Creepy scenes: The year’s best thriller writer gets a grilling

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Creepy scenes: The year’s best thriller writer gets a grilling

AJ Finn chills with us

Michele Magwood

One of the most talked about thrillers, The Woman in the Window, is also one of the most well received by critics and other authors who are heaping praise on it. Simon Toyne, bestselling author of the Sanctus trilogy, gives the novel a great review. He says: “The Woman in the Window reads like a classic Hitchcock movie in novel form, in fact I was half expecting a cameo. Dripping with suspense. Creaking with menace. Beautifully written. There’s a lot of buzz around this book and every single bit of it is totally justified.” 
AJ Finn, whose real name is Daniel Mallory, sold his book anonymously. Most readers wondered whether the author was female or male. His background as a book editor helped him to refine his writing. 
The author talks about the male gaze, agoraphobes and the success of his debut bestseller:Anna’s agoraphobia is intriguing. You’ve reported that you suffered from debilitating bipolar depression – why did you choose agoraphobia instead of Anna being in, say, a manic phase when she witnessed the crime?
Agoraphobia in the novel serves a dual rule. It’s a device to keep the protagonist housebound, in the tradition of Hitchcock films like Rear Window, Rope, Dial M for Murder and Lifeboat, as well as later classics Dead Calm, Wait Until Dark. I wanted to watch (and help) Anna grapple with and ultimately overcome her demons. This seemed to me a more compelling journey than simply waiting for an injured limb to heal, per Rear Window.And secondly, I thought that agoraphobia served as an effective metaphor for the character’s situation: She is locked in mentally just as she is locked in physically.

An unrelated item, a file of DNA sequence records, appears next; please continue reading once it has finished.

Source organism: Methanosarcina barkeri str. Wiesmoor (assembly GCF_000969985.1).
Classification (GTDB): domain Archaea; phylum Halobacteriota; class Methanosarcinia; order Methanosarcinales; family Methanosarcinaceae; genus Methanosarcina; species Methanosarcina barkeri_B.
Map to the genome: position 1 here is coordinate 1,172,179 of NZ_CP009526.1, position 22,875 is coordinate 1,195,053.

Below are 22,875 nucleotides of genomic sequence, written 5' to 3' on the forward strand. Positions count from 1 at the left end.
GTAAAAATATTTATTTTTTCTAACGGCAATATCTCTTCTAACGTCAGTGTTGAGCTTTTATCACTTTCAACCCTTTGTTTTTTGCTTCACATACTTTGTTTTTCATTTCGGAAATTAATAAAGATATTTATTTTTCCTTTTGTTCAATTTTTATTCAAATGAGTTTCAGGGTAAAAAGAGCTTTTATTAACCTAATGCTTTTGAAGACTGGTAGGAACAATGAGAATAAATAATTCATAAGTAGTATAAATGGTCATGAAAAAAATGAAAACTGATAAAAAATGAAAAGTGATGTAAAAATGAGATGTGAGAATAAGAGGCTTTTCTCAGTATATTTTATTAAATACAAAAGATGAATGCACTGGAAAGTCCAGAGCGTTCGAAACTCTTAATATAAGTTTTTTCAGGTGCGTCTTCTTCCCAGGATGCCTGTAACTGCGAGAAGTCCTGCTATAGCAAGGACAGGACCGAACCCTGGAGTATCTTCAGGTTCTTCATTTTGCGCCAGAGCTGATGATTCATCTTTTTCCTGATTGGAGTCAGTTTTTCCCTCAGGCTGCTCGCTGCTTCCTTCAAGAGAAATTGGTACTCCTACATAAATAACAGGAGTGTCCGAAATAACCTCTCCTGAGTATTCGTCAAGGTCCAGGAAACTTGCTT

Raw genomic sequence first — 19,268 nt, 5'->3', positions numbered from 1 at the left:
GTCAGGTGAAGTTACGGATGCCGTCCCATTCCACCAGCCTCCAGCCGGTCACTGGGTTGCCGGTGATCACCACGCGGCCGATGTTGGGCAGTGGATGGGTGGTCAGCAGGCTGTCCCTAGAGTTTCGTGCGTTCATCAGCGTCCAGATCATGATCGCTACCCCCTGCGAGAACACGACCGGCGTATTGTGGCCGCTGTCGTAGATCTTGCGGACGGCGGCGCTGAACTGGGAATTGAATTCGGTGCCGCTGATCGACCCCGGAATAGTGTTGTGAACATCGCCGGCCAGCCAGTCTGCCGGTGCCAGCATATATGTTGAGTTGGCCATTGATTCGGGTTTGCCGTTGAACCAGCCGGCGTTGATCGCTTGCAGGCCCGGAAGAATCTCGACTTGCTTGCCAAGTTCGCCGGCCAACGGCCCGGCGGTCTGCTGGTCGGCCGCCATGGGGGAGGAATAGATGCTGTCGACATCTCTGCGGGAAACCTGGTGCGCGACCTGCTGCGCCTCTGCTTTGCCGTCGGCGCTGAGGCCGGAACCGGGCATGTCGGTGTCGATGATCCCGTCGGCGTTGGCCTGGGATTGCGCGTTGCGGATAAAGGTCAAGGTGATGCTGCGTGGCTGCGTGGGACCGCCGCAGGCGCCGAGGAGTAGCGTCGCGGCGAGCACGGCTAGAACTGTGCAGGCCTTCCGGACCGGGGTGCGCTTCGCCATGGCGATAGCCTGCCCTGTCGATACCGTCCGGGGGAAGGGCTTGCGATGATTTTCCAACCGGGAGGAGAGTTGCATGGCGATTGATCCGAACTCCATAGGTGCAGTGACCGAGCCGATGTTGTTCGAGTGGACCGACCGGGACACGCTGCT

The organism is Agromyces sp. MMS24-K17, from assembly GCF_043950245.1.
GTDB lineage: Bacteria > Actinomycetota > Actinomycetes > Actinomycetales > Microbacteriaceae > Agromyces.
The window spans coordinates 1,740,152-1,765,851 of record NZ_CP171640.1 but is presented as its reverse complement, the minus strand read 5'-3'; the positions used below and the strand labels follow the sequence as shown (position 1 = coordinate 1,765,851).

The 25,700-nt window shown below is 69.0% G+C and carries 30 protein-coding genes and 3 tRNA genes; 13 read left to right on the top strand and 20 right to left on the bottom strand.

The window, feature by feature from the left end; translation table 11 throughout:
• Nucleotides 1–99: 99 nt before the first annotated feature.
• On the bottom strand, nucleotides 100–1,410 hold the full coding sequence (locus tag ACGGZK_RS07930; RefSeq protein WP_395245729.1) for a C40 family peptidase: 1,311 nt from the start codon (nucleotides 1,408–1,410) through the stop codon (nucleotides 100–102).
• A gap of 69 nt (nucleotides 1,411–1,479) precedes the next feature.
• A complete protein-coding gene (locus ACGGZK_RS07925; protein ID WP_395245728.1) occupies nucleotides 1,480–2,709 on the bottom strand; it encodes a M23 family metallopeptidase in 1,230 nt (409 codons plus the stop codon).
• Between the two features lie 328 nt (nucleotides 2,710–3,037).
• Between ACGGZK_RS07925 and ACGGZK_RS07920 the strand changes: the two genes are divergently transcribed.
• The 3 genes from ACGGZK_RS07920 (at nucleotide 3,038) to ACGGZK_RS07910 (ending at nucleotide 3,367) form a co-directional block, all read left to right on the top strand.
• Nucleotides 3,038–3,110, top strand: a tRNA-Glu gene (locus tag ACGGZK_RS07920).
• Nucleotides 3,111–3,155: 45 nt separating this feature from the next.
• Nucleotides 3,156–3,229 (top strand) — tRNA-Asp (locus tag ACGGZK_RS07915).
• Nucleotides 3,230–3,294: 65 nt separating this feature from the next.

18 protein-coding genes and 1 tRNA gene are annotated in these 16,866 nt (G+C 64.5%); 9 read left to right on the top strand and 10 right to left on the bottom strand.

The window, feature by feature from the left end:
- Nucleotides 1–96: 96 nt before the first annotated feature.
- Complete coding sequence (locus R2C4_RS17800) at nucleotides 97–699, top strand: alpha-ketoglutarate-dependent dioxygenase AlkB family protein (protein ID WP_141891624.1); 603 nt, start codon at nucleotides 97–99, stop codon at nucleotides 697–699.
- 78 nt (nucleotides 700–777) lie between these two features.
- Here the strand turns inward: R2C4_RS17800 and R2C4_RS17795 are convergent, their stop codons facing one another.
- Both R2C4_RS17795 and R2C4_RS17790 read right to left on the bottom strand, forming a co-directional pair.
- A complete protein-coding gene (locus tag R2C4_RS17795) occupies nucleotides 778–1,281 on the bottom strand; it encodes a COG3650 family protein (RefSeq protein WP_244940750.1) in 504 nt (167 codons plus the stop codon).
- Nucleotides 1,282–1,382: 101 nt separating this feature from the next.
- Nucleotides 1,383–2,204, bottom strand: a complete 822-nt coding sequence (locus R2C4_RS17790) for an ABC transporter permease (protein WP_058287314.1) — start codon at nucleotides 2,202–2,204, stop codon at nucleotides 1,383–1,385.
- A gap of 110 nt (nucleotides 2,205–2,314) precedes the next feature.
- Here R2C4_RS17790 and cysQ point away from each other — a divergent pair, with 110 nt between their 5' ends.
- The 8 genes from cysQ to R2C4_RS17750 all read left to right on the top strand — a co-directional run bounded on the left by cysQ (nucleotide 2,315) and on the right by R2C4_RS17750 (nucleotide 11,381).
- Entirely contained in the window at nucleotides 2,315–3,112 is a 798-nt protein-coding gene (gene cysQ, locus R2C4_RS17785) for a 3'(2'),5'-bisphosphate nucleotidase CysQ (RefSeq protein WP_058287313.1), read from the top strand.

There’s a lovely slippery Patricia Highsmith tone to the novel. Along with Hitchcock she is an important influence in your writing, isn’t she?
High praise indeed! I discovered Highsmith as a teenager, and wound up researching her during my graduate years at Oxford. Highsmith’s work both fascinates and disturbs me because it subverts the norms of detective fiction, which is supposed to be morally educative: at the end of most crime stories, we can rely on the guilty being punished, the innocent redeemed or rewarded, and order upheld or restored.Not so in Highsmith: her antiheroes, most notably Tom Ripley, commit and get away with serious transgressions. Yet still we find ourselves wanting them to succeed! It’s a kind of black magic I don’t understand … but I love it. That said, I don’t think The Woman in the Window is subversive in quite the same way. But it does reflect, I hope, Highsmith’s lean, succinct style, and her willingness to peer into the dark corners of the human mind.
I like the fact that this book avoids “the male gaze” of so much of thriller and suspense writing. Can you expand on that?Far too often in fiction, the female characters, even those in starring roles, are helplessly, hopelessly dependent on men. They fret about men; they rely upon men; they predicate their emotional welfare on men. Issues of “empowerment” aside, it isn’t very realistic – at least not in my experience. This, I think, is one of the reasons why Lisbeth Salander of The Girl With the Dragon Tattoo and Amy Dunne of Gone Girl made such an impact: like many women, they’re more than a match for the men in their lives. I was keen to create a female lead who isn’t passive, reactive, or an obvious victim. Anna’s not as crusading as Salander or as controlling as Amy Dunne, but she’s no damsel in distress. Over the course of the book, she pursues an inquiry, unravels a mystery and confronts an antagonist, all without the help of a man – or indeed anyone.